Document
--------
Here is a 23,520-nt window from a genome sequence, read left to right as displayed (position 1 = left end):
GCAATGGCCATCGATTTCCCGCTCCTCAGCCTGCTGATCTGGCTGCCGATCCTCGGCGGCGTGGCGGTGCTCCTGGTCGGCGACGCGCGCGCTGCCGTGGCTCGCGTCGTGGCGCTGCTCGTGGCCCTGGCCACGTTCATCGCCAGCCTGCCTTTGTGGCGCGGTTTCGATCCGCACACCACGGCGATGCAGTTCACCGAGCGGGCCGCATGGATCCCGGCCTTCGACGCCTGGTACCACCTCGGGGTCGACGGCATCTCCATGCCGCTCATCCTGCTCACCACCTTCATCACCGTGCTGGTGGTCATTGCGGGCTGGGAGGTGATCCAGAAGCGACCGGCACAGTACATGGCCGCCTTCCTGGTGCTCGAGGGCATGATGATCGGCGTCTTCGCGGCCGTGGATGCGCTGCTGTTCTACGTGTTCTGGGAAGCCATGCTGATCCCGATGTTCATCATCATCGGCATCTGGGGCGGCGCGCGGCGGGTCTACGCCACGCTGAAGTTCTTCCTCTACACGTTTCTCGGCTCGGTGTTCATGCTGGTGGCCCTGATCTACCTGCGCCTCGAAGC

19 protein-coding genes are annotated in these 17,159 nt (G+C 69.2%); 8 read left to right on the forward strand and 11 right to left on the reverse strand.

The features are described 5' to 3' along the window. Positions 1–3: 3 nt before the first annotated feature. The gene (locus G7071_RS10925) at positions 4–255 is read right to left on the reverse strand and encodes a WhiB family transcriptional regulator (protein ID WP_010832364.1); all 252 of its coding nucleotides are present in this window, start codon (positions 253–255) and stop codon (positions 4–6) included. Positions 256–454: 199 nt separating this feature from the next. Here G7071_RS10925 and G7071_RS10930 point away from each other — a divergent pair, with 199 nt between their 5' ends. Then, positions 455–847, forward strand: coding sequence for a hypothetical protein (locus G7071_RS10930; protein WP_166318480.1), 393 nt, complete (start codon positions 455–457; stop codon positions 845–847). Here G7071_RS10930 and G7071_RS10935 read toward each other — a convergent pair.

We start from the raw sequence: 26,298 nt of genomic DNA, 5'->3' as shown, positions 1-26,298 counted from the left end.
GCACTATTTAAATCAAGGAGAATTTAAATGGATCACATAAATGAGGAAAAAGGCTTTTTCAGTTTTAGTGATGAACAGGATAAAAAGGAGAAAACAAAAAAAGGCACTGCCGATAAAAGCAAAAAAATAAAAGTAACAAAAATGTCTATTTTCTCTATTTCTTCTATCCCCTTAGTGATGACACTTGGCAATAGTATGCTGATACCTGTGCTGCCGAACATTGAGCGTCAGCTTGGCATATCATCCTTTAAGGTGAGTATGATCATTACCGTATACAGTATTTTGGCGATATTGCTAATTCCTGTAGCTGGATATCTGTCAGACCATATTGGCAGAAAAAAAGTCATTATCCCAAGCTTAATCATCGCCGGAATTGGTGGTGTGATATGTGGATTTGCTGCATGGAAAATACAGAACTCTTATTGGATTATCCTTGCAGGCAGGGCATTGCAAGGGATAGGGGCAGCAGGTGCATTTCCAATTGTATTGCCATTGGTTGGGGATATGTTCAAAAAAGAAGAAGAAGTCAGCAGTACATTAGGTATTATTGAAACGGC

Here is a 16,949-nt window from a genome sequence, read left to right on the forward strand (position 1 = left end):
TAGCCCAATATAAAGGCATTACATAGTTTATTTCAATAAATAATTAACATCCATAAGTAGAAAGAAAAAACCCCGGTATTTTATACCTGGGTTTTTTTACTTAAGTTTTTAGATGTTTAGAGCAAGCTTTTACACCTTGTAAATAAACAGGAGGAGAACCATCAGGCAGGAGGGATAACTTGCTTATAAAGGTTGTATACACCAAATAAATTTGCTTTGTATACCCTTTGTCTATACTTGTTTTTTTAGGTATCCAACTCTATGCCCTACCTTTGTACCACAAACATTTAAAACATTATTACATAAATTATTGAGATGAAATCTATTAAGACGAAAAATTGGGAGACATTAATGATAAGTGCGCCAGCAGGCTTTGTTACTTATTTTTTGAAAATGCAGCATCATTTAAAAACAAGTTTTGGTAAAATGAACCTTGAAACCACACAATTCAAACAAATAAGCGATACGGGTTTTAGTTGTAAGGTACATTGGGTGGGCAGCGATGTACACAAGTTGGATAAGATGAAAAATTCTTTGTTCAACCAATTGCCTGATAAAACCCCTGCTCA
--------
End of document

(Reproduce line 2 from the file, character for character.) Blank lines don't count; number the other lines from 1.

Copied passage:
GCAATGGCCATCGATTTCCCGCTCCTCAGCCTGCTGATCTGGCTGCCGATCCTCGGCGGCGTGGCGGTGCTCCTGGTCGGCGACGCGCGCGCTGCCGTGGCTCGCGTCGTGGCGCTGCTCGTGGCCCTGGCCACGTTCATCGCCAGCCTGCCTTTGTGGCGCGGTTTCGATCCGCACACCACGGCGATGCAGTTCACCGAGCGGGCCGCATGGATCCCGGCCTTCGACGCCTGGTACCACCTCGGGGTCGACGGCATCTCCATGCCGCTCATCCTGCTCACCACCTTCATCACCGTGCTGGTGGTCATTGCGGGCTGGGAGGTGATCCAGAAGCGACCGGCACAGTACATGGCCGCCTTCCTGGTGCTCGAGGGCATGATGATCGGCGTCTTCGCGGCCGTGGATGCGCTGCTGTTCTACGTGTTCTGGGAAGCCATGCTGATCCCGATGTTCATCATCATCGGCATCTGGGGCGGCGCGCGGCGGGTCTACGCCACGCTGAAGTTCTTCCTCTACACGTTTCTCGGCTCGGTGTTCATGCTGGTGGCCCTGATCTACCTGCGCCTCGAAGC